Friday, October 3, 2014


  photos by Tyler Evan Webb


The current proartedanza tenth anniversary season opener is a stunning display of the company’s work over the past decade. Act I features …in between (2010) - a powerful  collaborative effort from Roberto Campanella and Robert Glumbeck. Winning the 2011 Dora Award for outstanding choreography, the piece utilizes two large, malleable, mattress-like props in a seamless, playful, at times hostile manner that allows dancers to manipulate each other across a stage filled with diverse play and rambunctious, high energy movement.

Filtered through an obvious impulse to load the performance space, and the dancers bodies, with overwhelming precision and rapid movement, in between lays the foundation for a two act spectacle that has one asking that breathtaking question - how did you just do that? Limbs appear to move in simultaneously smooth, soft flowing modes and high pitched elegant flailing. Floating quickly through a variety of gorgeous musical moments, the overall piece is both moving and humourous, evoking laughter and poignant reflection at a moment’s notice.

The program notes refer to the “idea of destabilization, reinvention and resilience [that] are symbolized in a transitory space; a continuum in which the constant is change.” …in between opens with the mattress like objects appearing as monolithic, wall-like structures that are quickly up-ended, tossed about, thrown on top of unsuspecting dancers - ultimately becoming mammoth points of initiation and crisis, marking “a release from one state of being and growth into the next.” 

Robert Glumbeck & Anisa Tejpar

Act II manages, against all odds, to follow Act I with equal abandon, exuberance, and overwhelming energy. The ponderous moments that frequently mark modern dance - any form of choreography for that matter - can allow for beautiful breathing spaces that give the overall narrative room to build varied rhythms. But the nine short pieces that comprise the second half were clearly not chosen for this sense of ebb and flow. They all exceed in their obvious need to seamlessly excite the senses with unerring bravado. Moments of male-on-male twerk-like camaraderie and parodic self-conscious machismo mix with gorgeous solo virtuosic presentations. All of the dancers work together to create a breakneck pacing and uniform precision that highlights the stylistic choices in each separate piece.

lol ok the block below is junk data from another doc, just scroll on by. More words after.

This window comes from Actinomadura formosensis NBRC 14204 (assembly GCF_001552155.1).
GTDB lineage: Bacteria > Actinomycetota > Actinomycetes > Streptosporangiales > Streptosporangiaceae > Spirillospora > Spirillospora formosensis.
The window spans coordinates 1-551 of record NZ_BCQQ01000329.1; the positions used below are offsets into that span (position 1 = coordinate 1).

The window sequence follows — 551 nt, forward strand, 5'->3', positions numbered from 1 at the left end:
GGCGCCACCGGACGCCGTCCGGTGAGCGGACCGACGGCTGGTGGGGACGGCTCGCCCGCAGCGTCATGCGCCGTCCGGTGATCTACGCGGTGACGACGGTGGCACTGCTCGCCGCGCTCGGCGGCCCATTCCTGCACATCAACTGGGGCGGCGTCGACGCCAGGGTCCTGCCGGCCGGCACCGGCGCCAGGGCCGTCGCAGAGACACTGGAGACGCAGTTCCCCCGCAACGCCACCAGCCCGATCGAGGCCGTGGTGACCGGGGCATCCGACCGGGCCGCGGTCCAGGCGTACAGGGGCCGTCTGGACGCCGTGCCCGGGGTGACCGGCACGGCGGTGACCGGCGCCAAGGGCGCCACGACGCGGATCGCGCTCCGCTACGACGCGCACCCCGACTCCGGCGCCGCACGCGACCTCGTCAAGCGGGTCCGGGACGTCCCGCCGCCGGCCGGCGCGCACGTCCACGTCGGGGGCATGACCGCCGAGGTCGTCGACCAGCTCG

Anisa Tejpar’s solo turn in Robert Glumbeck’s Subsistence is a highlight nearing the finale of a second half that never strays from the evenings overall sense of intense energy, poignancy, and play. Tejpar has the ability to enthrall with 
her impeccable take on bodily precision. Her signature style, in Subsistence, peaks with elegantly manic mannerisms and explosive physical prowess. She is everywhere all at once as her body fully inhabits a huge playing space and a physically challenging piece of gorgeous choreography. 

There are moments when the non-stop action of act II suggests an indirect rebirth/re-invention of slaughter on tenth avenue whereby 21st century cultural and aesthetic phrasing renders gender as a complex disappearing act. Men and women rage about the stage with the freedom and the agility to re-invent themselves as they mix, mingle, and mimic everyday gestures that, in the hands of a brilliant array of dancers and choreographers, become a stunning and overpowering display of proartedanza's decade long commitment to  "passion in performance."  

Marc Cardarelli & Anisa Tejpar


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